So we have rights within civilization that make us free to the extent we do not abuse the rights of others, but it is a constrained freedom: the freedom to be within civilization is constrained by the laws and norms of civilization, free to a point and for a point. But make no mistake, civilization is a coerced state, it is not a state of nature: people make it even as we make ourselves conform to its norms. Perhaps it is in our nature, but across the human platform that nature drifts enough to not be counted on as universal, and particularly with regard to our commitment to obligations to our fellows, we chafe to varying degrees in our relationship to that coerced state.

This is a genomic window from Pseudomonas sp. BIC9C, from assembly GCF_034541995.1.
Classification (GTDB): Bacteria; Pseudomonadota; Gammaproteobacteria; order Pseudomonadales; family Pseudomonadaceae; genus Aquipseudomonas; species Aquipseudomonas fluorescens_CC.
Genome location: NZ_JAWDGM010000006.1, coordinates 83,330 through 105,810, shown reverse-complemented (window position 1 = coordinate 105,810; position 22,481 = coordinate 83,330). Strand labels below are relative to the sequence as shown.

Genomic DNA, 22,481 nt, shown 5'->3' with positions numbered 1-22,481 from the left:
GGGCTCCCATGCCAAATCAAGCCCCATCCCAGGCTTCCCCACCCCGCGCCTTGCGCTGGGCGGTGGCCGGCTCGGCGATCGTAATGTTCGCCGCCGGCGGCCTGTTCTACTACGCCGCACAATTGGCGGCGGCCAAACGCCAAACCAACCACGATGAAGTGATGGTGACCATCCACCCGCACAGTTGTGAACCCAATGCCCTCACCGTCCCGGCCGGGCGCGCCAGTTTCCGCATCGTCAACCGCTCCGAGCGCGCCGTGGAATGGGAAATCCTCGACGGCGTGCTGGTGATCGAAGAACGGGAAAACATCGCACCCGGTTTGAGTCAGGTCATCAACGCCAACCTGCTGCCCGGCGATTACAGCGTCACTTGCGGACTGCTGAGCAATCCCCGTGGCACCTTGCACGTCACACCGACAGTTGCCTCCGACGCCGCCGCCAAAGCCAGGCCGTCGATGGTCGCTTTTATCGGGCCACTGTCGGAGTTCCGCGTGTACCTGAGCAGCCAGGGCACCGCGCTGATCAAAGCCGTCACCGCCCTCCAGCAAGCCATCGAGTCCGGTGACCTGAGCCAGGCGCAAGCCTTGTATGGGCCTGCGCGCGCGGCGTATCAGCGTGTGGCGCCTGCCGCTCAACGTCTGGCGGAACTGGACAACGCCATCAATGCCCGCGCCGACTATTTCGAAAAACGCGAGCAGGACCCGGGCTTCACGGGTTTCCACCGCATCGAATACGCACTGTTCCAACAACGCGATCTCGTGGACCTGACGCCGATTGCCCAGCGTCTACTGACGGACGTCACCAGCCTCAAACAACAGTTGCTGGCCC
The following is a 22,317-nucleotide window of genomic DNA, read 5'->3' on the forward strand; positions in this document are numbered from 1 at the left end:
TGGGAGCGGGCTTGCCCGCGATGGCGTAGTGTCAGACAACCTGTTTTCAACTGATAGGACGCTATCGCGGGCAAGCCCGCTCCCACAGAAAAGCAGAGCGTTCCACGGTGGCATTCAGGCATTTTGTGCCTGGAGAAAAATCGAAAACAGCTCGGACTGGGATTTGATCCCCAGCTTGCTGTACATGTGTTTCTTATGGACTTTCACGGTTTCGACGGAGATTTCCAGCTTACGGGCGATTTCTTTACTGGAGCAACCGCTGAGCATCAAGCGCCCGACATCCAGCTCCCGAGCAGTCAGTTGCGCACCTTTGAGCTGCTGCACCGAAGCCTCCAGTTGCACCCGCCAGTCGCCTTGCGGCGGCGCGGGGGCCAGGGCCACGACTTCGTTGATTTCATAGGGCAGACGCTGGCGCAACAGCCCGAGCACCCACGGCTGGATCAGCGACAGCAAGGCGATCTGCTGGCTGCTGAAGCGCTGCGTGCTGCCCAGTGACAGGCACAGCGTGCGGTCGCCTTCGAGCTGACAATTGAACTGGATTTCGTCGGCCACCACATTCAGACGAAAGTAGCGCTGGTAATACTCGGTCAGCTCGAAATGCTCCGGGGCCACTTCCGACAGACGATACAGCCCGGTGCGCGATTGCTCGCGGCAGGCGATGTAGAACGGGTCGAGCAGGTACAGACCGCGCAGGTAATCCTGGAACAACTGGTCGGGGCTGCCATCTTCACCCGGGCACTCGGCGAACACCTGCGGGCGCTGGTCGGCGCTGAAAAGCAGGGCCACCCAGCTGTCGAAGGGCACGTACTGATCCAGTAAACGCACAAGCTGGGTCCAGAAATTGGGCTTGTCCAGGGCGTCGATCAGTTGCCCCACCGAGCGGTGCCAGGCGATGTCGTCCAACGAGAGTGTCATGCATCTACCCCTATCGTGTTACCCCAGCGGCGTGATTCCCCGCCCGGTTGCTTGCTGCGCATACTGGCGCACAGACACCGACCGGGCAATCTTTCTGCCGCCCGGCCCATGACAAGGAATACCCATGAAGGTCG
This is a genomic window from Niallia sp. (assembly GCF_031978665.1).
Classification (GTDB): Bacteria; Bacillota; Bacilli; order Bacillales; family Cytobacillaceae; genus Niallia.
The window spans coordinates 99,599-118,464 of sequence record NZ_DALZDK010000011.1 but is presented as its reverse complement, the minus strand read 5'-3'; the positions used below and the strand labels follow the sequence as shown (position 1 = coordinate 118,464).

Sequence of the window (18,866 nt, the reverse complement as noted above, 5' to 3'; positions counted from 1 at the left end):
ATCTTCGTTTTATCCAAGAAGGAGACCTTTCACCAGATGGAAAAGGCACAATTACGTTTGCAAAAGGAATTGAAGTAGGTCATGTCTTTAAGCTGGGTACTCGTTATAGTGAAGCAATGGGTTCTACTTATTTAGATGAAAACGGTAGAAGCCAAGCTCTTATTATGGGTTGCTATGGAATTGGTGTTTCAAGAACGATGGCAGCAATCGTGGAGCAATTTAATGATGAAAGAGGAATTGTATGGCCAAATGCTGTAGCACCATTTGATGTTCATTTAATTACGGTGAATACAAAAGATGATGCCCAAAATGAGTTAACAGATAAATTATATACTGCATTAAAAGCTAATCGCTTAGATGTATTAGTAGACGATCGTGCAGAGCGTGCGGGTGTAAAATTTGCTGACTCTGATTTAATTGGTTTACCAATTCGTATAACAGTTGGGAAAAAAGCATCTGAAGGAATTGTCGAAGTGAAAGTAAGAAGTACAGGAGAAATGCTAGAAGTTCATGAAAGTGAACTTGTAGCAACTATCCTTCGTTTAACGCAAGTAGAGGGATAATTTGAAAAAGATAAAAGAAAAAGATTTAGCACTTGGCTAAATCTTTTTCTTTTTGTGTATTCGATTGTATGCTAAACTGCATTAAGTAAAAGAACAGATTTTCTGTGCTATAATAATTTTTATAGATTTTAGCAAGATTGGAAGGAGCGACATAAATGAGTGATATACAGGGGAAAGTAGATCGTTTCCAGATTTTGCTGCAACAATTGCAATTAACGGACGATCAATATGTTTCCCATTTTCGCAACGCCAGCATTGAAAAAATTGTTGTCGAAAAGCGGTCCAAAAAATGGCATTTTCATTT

So here we are several hundred years latter in a world of profoundly changed technology, demographics and institutional structure. That particular several centuries has seen a sordid assortment of ideological systems based on sub-classification of humans into strata of master and servant, pure and profane, blessed (Capitalist/Proletariat) or profane (vice versa, from whichever side you started on), founder on the righteous indignation of a universal principle of justice that appears in the human heart with enough frequency and vehemence to muster victory in mortal combat against these exploitative systems of slavery, racism and xenophobia. That sense of justice binds effective majorities in freely selected union against the glamorous, psychotic tendency to elevate a narcissistic sub-class to some exalted pinnacle no human has the right to lord over another. And at the heart of these wars have been those well regulated militias securing this freedom, not from the coercions of civilization, but the freedom to enter into the vast mutual benefit of a civilization built on ever expanding universalization of human rights, the rights of all people to those freedoms that do not harm others even as they are achieved by "his terrible swift sword".